Maxwell: Navy violating freedom of worship

The Maui News
February 15, 2003

City Editor

MAALAEA - After being blocked from a planned trip to Kahoolawe on Friday, Maui kahu Charles Kauluwehi Maxwell protested that the Navy has violated the Native American Freedom Act providing protection to traditional religious observances.

Maxwell had planned to take the Pukalani Hula Hale to Kahoolawe this weekend to perform a chant, "Ka Opihi O Kanapou," which is based on a legend of opihi found at the east Kahoolawe bay.

"It's one of the most sacred places on Kahoolawe," he said.

But his plans ran afoul of a Navy policy that bars children under 15 from going to a hazardous area and that was implemented last month in a dispute with the Protect Kaho'olawe 'Ohana.

Lt. Cmdr. Jane Campbell said Maxwell also reportedly made arrangements for access to the island through the office of Sen. Daniel Inouye, but the Navy was not aware of any such special arrangements.

She said Inouye's office was advised that a request from Maxwell for access to the island could be routed through the Kaho'olawe Island Reserve Commission, but Maxwell "never directly communicated with the Navy on his plans."

The problem stems from a dispute in January between the Navy, which currently has authority to control all access to Kahoolawe, and the Protect Kaho'olawe 'Ohana, which sent a group to Kahoolawe from Jan. 17 to 20.

For that visit, the Navy refused to approve access for a 5-year-old and a 17-month-old child, although 'Ohana members say young children had been approved through a 1984 consent decree filed in U.S. District Court in Honolulu.

During the January trip, the children did not join the group. But some adult members of the group ventured on a trail to visit Puu Moiwi in the center of the island without a Navy escort of unexploded-ordnance specialists. That was a violation of safety rules established by the Navy for anyone who visits the island, Campbell said.

Because of the violation, the Navy subsequently denied all access to 'Ohana members, Campbell said. The Navy also asked the Kaho'olawe Island Reserve Commission to review the violation.

Campbell said the Navy on Thursday agreed to allow five members of the 'Ohana to go to Kahoolawe today, but the approval was based on an understanding that the group would remain at Hakioawa, the 'Ohana base camp, which is considered to be cleared of hazardous ordnance.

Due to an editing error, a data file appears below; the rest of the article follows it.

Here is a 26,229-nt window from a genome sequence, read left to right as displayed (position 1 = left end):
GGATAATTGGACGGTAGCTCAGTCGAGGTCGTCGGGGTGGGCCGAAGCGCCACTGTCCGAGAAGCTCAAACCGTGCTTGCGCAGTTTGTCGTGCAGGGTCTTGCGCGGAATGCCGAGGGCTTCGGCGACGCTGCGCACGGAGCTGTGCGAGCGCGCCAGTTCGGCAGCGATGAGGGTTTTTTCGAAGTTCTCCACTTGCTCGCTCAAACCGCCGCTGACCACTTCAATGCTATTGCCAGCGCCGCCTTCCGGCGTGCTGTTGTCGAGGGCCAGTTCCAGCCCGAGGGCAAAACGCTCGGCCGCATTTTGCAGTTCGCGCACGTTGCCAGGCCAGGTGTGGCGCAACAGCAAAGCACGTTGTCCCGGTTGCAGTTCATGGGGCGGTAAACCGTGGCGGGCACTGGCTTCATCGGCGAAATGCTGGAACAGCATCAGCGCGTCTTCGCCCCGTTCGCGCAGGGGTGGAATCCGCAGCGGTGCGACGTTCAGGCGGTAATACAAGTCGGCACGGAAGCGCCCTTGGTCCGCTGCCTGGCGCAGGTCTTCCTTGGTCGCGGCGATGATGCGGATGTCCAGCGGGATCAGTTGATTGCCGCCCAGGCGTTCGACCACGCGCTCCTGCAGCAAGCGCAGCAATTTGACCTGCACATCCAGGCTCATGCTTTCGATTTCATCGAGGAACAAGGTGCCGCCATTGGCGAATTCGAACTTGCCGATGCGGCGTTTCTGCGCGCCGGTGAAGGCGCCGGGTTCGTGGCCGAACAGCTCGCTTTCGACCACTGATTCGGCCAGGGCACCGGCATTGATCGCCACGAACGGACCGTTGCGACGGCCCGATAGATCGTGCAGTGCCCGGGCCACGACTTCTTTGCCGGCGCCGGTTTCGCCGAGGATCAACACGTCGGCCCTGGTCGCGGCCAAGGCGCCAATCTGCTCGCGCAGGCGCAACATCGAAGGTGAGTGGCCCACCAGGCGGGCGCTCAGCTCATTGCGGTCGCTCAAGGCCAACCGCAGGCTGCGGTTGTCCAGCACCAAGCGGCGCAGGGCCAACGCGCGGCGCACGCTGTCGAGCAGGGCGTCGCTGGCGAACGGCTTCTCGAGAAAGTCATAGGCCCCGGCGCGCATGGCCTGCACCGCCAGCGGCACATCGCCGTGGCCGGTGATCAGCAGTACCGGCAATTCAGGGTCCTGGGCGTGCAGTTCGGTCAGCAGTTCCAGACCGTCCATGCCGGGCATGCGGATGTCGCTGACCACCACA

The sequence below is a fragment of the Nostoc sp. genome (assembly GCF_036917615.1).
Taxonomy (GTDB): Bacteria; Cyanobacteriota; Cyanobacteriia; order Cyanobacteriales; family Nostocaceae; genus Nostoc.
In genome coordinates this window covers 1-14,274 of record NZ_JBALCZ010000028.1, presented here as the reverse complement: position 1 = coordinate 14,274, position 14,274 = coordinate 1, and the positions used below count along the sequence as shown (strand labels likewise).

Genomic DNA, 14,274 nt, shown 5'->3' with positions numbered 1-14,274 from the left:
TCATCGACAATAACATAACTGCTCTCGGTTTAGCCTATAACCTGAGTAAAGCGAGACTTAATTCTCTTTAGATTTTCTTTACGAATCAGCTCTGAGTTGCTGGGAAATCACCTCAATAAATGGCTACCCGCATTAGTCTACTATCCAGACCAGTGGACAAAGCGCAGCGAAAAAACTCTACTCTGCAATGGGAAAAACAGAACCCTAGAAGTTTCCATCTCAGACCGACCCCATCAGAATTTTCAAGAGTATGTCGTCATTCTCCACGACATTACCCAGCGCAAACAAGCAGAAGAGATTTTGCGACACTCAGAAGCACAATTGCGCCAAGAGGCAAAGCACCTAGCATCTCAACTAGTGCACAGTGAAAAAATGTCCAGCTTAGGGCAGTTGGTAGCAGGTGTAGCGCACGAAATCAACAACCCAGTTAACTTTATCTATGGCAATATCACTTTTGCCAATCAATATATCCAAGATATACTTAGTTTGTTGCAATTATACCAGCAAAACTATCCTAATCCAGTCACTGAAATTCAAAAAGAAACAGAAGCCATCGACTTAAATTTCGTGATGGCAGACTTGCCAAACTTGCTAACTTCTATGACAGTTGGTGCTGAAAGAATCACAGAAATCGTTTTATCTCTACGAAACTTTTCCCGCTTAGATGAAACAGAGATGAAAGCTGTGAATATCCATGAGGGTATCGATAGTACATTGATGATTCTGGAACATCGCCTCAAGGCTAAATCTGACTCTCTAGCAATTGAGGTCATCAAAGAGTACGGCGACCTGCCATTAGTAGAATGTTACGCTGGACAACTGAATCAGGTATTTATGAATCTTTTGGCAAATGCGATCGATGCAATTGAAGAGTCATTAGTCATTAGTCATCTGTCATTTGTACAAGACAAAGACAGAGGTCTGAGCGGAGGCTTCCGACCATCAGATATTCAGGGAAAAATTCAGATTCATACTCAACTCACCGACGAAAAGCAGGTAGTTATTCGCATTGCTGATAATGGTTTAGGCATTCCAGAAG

"They were approved with the understanding they would stay at Hakioawa and wouldn't need escorts," she said.

Maxwell had planned to participate in an 'Ohana trip to Kahoolawe this weekend, but when the Navy denied the 'Ohana's trip, he said, he appealed to Inouye, the senior senator from Hawaii and longtime chairman of a Senate subcommittee that reviews the Navy budget.

Maxwell said an official in Inouye's office assured him that the halau would be allowed to access the island. But on Wednesday, he said Inouye called him personally to advise him that the trip would not be allowed.

Campbell said the problem stems from the Navy's feeling that it was not appropriate to allow an infant or a child as young as 5 years old to be on the island, where workers still are clearing unexploded ordnance.

She acknowledged that the Navy in the past had allowed children to participate in trips by 'Ohana members. But Navy officials were unwilling to allow a 17-month-old child to join the access in January, she said.

The subsequent safety violation raised an additional issue, she said.

"We had a number of good-faith accesses in which children were allowed," she said. But with an effort under way to complete as much clearing of unexploded ordnance before the Navy turns the island over to the state on Nov. 11, she said there is a greater concern over potential hazards to unwary visitors to the island.

The violation by 'Ohana members in January increased concern that visitors to the islands were not respecting Navy safety procedures, she said.

"It was something that could really impact safety, someone's personal safety," she said.

But Maxwell said he was willing to work with the Navy's concerns. When the Navy objected to children under 15, based on an established Navy rule, he said he deleted three younger dancers from the trip.

He also asked to be allowed to take his dancers on a helicopter overflight just to allow them to see the Kanapou area, even if they could not land to touch the ground.

But he said the helicopter company involved called him to say it was canceling the trip. He said he believed the company feared offending Navy officials.

"When you're a hula dancer, you have to make a commitment to get to know the place about which you are doing a dance, and to touch the land," he said.

He said the chant "Ka Opihi O Kanapou" was written by kumu hula and recording artist Keali'i Reichel after a visit to Kahoolawe, and recalls a legend of a giant opihi from the bay that was an aumakua. The halau intends to perform the chant and dance at the Merrie Monarch Festival hula competition April 24-26.

For the dancers of Pukalani Hula Hale, a visit to Kanapou is an essential part of the tradition of hula, he said. By blocking the visit, he said, the Navy is violating traditional practices.

"When we did a chant about Iao Valley, we went to Iao Valley and had a tour so they could see the aina," he said. "If we were doing a chant about Maalaea, we would go to Maalaea to see and touch the land."

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